Melia Hagino ’22

Full Frontal LLC with Samantha Bee, New York, NY

This summer I had the privilege of interning for the critically acclaimed political satire show, Full Frontal with Samantha Bee. As someone who hopes to pursue a career in comedy, both as a performer and as a television writer, I was honored to be selected to work for such an influential comedy production. The internship was not what I had expected, due to the current pandemic, though I feel that in many ways I learned more about how creating a TV show really works than I would have if I had been able to be in New York. If we had been on site, the internship would have consisted largely of more “intern-y” duties—fetching coffee, going on supply runs, filing and organizing. While I would have loved the opportunity to meet everyone face to face, and to live in New York, I feel that I learned just as much working remotely as I could have.

Most of my time was spent transcribing, whether it was news clips, videos from social media, or pieces from other late-night shows. Every morning we would start by watching the previous night’s batch of shows (The Late Show, The Daily Show, etc.) and we would write down any jokes regarding politics, current events, or anything that Full Frontal might do a piece on to avoid overlap. Then the writers would send our supervisors any videos they wanted written out, and we would transcribe them. This was so interesting because we were able to see the behind the scenes process of getting a piece on the air, and were able to track what the writers were working on based on the kind of clips we were transcribing. For example, I once spent a whole day watching only interviews with Hillary Clinton. Though it may seem like busy work, this process gave me great insight into just how much media one has to consume and be aware of in order to work in political satire.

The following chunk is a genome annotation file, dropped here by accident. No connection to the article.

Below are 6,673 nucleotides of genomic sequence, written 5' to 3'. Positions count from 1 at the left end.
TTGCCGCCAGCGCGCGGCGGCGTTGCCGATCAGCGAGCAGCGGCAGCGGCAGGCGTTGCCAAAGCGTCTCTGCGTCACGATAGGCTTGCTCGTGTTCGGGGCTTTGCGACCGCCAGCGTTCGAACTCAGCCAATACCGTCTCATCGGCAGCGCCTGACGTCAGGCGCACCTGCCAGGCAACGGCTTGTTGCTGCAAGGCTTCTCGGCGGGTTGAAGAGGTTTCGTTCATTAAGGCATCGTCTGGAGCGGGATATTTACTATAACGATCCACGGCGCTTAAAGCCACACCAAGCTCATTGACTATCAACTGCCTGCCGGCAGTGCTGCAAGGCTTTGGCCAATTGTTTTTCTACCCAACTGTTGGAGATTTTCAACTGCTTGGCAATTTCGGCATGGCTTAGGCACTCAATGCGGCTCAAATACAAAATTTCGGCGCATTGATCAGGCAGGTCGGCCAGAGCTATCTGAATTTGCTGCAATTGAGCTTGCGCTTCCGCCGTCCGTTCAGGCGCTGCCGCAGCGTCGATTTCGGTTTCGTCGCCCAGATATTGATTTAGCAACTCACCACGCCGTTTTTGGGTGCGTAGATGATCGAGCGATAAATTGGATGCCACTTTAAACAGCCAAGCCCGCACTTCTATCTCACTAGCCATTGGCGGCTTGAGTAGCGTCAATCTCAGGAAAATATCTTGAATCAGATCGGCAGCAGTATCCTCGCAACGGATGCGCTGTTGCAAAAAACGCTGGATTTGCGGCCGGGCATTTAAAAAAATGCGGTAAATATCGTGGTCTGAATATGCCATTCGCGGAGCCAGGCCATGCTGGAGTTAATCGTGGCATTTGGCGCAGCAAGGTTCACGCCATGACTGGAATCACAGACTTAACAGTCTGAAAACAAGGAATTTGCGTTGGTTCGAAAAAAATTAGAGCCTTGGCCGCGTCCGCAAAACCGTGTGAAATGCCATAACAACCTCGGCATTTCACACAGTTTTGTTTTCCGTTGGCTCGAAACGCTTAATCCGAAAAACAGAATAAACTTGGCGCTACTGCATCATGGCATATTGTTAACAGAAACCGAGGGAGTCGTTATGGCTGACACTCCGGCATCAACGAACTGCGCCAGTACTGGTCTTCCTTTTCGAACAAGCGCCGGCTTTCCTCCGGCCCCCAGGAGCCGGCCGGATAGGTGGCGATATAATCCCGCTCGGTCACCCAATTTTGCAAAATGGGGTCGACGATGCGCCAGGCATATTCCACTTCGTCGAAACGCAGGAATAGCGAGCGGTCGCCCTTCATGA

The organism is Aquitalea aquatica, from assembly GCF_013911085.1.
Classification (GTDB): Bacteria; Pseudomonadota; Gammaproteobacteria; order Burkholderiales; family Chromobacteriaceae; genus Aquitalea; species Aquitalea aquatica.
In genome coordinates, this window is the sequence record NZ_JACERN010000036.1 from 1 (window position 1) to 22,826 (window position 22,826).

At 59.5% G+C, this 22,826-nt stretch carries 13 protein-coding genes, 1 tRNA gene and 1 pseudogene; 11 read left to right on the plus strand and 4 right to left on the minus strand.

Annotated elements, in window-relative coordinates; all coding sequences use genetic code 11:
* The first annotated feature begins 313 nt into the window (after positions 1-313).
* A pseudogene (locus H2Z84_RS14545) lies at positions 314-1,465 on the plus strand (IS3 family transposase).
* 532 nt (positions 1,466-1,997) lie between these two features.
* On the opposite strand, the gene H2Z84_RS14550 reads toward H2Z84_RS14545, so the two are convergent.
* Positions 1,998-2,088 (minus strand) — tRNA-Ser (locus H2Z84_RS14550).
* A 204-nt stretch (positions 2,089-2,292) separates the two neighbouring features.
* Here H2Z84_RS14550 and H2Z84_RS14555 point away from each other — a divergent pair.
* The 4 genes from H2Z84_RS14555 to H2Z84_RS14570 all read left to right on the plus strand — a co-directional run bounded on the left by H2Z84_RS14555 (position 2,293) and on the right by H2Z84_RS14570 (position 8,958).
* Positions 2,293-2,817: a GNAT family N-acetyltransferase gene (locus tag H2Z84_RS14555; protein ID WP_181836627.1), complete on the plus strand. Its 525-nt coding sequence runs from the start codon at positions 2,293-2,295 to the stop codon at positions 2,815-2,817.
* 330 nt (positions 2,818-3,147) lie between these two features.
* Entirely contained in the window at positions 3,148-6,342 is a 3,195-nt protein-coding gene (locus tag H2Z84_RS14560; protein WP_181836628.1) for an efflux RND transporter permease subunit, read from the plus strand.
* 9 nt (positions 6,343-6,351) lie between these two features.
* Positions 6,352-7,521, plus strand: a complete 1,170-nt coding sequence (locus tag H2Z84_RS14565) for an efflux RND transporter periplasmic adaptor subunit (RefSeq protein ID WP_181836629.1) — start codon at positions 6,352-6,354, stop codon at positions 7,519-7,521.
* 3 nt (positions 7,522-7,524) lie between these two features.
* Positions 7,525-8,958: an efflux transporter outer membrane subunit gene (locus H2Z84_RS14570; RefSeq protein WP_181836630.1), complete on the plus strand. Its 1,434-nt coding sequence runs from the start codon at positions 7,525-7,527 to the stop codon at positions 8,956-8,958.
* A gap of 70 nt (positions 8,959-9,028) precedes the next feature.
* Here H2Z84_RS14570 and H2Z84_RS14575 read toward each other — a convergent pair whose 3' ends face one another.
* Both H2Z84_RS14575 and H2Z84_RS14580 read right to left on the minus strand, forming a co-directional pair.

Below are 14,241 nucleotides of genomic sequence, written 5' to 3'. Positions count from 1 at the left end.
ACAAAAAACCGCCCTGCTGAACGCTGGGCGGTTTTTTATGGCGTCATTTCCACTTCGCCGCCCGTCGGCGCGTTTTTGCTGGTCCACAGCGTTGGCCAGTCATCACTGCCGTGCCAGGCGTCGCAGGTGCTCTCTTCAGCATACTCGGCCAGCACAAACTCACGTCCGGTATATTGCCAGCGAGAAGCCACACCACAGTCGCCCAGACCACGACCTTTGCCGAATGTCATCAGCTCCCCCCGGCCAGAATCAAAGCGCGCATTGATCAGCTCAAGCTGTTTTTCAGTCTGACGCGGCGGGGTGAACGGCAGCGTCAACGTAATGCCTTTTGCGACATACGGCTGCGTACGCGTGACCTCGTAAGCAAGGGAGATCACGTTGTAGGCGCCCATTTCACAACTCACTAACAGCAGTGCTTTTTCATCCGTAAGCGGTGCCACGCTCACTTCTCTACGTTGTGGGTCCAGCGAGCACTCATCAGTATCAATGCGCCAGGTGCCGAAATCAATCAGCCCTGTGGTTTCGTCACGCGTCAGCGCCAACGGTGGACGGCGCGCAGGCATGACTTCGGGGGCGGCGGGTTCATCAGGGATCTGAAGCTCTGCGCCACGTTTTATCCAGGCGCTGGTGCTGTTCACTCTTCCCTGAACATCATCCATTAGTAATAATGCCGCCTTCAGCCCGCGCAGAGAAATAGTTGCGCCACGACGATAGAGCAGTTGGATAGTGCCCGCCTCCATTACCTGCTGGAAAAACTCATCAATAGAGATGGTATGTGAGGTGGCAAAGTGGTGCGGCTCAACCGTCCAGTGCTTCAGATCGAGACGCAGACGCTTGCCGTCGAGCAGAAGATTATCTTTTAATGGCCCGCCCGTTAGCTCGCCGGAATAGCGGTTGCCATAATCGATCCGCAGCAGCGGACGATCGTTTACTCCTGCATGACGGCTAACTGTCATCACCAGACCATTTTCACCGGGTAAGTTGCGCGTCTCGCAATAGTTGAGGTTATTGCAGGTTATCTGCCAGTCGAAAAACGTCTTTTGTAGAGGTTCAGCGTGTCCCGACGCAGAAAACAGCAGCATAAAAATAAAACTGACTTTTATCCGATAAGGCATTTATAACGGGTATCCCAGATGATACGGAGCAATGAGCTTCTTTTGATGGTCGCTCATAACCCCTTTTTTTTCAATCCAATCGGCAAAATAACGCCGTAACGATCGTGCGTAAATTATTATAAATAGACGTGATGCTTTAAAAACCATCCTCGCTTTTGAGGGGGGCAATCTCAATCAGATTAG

In addition to transcribing and our odd intern-y task 
(organizing the Google Drive, for instance), we worked on a long-term project in which we each pitched a segment for the show to our supervisors, who then offered great feedback. They sent us the templates that they use for pitches, and we were able to see the difference between field sketches, in-studio talk pieces, interviews, man-on-the-street pieces—basically everything that the show has to offer. We went through several rounds of this: submitting our pitch, receiving feedback, and then working on it again until it was just right. It really gave me confidence in my ability to write a solid pitch, which will be very helpful when looking for a job, post-grad.

I would like to give my sincere thanks to Sam Bee and Full Frontal, as well as to the generous alumni who make ASIP possible, and the ’68 Center for guiding us through this 
process. In a year as difficult as this one, it is amazing to know that we have a support system at Williams and beyond.